I had an unhappy childhood; I was shy, socially awkward, always picked last for sports teams, and endured school as a necessary evil until about the age of 16. When I first read a novel about someone else with a miserable childhood, it was a revelation. I realized I wasnt alone. Now Im a middle-aged jerk who suspects these books have long since become a genre.
Originally published in Russian in 1930 by a Berlin emigre publishing house, The Defense is the story of Luzhin, a Russian emigre chess
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Martyn
Jul 23, 2014 rated it it was ok
Nabokov is probably the most soporific of the classic Russian authors. Not exactly boring, but just like a calming sedative. It's the overtly flowery language I think, which is absolutely fine style wise, but doesn't ever seem to reach a clear point. It just lulls you as you try to stay on the thread of his story; he clearly has a turn of phrase or two in his pocket though.

But I mainly find it very difficult to read him because of his apparent refusal to have anything approaching character
...more
Harsha Varma
Reading Nabokov has to be one of the truest pleasures in literature. I have never come across a writer with a better command over the English language; one, who transcends the language barrier to make it art-like. For example, take the immaculate use of metaphors throughout his novels. In the Luzhin's defense, the world championship match between Luzhin and Turati (the main competitor) is incredibly well written. During the match, Luzhin is hunting for his next move. Nabokov paints a great ...more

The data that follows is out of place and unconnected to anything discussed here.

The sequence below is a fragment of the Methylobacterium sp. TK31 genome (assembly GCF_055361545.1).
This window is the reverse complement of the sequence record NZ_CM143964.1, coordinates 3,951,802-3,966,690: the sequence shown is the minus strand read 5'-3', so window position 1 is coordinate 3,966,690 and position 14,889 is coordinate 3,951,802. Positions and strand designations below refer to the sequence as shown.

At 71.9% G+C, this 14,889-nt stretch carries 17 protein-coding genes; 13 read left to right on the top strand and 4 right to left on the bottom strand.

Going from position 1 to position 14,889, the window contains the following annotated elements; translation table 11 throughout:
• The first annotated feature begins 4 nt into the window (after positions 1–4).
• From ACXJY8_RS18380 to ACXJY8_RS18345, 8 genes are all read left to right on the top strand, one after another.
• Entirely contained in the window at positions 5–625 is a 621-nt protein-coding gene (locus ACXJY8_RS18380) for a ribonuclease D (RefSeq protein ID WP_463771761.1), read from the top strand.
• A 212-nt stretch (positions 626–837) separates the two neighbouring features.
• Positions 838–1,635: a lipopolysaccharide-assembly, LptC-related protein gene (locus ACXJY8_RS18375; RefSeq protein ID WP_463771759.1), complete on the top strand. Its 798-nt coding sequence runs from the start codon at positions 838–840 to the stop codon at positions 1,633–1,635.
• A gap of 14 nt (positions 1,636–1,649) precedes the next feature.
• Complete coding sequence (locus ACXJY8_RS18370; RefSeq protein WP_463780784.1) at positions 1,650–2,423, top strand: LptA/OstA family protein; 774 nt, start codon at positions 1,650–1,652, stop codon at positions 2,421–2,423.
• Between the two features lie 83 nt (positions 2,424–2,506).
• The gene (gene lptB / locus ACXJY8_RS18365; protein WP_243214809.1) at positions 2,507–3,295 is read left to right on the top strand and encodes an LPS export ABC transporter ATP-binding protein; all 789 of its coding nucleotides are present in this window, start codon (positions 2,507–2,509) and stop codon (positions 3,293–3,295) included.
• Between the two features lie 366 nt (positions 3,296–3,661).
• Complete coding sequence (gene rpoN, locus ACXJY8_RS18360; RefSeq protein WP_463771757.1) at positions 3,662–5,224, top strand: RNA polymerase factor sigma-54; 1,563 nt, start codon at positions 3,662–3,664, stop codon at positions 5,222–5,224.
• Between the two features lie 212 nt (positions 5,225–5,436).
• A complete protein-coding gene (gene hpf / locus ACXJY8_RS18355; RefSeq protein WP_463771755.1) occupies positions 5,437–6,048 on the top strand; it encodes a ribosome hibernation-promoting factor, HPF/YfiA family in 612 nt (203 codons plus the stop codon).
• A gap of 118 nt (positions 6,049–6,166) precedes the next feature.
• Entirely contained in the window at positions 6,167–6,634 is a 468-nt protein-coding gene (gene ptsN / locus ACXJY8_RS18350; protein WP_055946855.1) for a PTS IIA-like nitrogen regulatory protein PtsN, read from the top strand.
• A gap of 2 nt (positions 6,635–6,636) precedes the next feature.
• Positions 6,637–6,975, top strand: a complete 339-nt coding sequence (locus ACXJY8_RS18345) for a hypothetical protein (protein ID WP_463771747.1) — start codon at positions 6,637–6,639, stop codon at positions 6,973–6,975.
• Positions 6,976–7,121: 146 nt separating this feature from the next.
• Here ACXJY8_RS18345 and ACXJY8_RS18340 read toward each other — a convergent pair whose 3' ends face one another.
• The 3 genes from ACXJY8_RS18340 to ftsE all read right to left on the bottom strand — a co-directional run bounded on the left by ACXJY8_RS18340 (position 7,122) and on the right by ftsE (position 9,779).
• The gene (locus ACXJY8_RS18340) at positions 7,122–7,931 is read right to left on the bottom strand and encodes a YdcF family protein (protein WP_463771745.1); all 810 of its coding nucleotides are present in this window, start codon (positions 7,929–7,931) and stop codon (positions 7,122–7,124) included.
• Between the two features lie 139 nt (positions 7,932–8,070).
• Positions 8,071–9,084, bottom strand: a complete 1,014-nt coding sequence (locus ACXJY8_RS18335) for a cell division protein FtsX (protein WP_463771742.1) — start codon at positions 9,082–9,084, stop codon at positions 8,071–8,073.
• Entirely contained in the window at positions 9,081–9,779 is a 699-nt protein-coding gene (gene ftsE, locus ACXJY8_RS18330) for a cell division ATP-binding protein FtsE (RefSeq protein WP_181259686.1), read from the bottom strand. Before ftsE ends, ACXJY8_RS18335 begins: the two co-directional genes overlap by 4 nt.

Louise
May 02, 2011 rated it liked it  ·  review of another edition
Shelves: navel-gazing
(in describing the unusually bitter winter in Berlin)

"And even the polar bears in the zoo found that the management had overdone it."

Nabokov is his usual lyrical genius in The Luzhin Defense. Unfortunately, something didn't click with me in this book. Our protagonist Luzhin was so boorish that I couldn't find anything I liked about him. Yes, he was a wonder at chess, but he was pretty pathetic at everything else. It was hard not to puzzle over just what the woman who was interested in him found
...more
Brent Legault
Oct 29, 2007 rated it it was amazing
Recommends it for: grand masters, great-grand masters
I love this novel as I love all of Nabokov's novels. But it is somewhere in the middle of my own Nabokovian hierarchy, below the Ada-Lolita-Pale Fire triumverate, but above the weaker vassels* like Mary & The Enchanter. I know many people who let this book reign over all his others. And I can see why. Maybe. It's linear, it has "warmth" (as Nabokov explains in his introduction) and it isn't as dangerous as many of the novels and short stories he would later write. However, it remains a ...more
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Russian: Владимир Владимирович Набоков .

Vladimir Vladimirovich Nabokov, also known by the pen name Vladimir Sirin, was a Russian-American novelist. Nabokov wrote his first nine novels in Russian, then rose to international prominence as a master English prose stylist. He also made significant contributions to lepidoptery, and had a big interest in chess problems.

Nabokov's Lolita (1955) is
...more